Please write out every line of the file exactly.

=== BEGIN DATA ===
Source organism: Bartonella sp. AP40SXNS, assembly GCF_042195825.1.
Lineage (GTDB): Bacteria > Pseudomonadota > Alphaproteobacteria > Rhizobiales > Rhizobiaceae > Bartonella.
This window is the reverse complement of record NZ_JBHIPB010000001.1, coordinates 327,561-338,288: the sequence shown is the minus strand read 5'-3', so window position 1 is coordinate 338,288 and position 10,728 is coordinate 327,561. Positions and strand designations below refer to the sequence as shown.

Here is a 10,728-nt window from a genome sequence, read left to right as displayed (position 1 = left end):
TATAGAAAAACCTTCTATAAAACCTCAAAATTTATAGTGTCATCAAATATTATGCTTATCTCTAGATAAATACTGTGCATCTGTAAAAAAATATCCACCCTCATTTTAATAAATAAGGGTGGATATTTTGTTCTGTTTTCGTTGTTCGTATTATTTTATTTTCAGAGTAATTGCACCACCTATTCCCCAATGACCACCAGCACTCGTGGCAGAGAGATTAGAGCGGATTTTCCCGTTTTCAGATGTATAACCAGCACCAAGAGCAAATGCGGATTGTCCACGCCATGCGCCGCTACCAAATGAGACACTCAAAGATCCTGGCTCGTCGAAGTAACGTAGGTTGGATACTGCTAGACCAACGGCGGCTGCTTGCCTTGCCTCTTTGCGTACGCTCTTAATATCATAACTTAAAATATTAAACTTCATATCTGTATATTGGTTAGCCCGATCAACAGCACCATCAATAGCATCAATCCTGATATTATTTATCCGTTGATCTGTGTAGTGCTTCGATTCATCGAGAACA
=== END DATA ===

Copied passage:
Source organism: Bartonella sp. AP40SXNS, assembly GCF_042195825.1.
Lineage (GTDB): Bacteria > Pseudomonadota > Alphaproteobacteria > Rhizobiales > Rhizobiaceae > Bartonella.
This window is the reverse complement of record NZ_JBHIPB010000001.1, coordinates 327,561-338,288: the sequence shown is the minus strand read 5'-3', so window position 1 is coordinate 338,288 and position 10,728 is coordinate 327,561. Positions and strand designations below refer to the sequence as shown.

Here is a 10,728-nt window from a genome sequence, read left to right as displayed (position 1 = left end):
TATAGAAAAACCTTCTATAAAACCTCAAAATTTATAGTGTCATCAAATATTATGCTTATCTCTAGATAAATACTGTGCATCTGTAAAAAAATATCCACCCTCATTTTAATAAATAAGGGTGGATATTTTGTTCTGTTTTCGTTGTTCGTATTATTTTATTTTCAGAGTAATTGCACCACCTATTCCCCAATGACCACCAGCACTCGTGGCAGAGAGATTAGAGCGGATTTTCCCGTTTTCAGATGTATAACCAGCACCAAGAGCAAATGCGGATTGTCCACGCCATGCGCCGCTACCAAATGAGACACTCAAAGATCCTGGCTCGTCGAAGTAACGTAGGTTGGATACTGCTAGACCAACGGCGGCTGCTTGCCTTGCCTCTTTGCGTACGCTCTTAATATCATAACTTAAAATATTAAACTTCATATCTGTATATTGGTTAGCCCGATCAACAGCACCATCAATAGCATCAATCCTGATATTATTTATCCGTTGATCTGTGTAGTGCTTCGATTCATCGAGAACA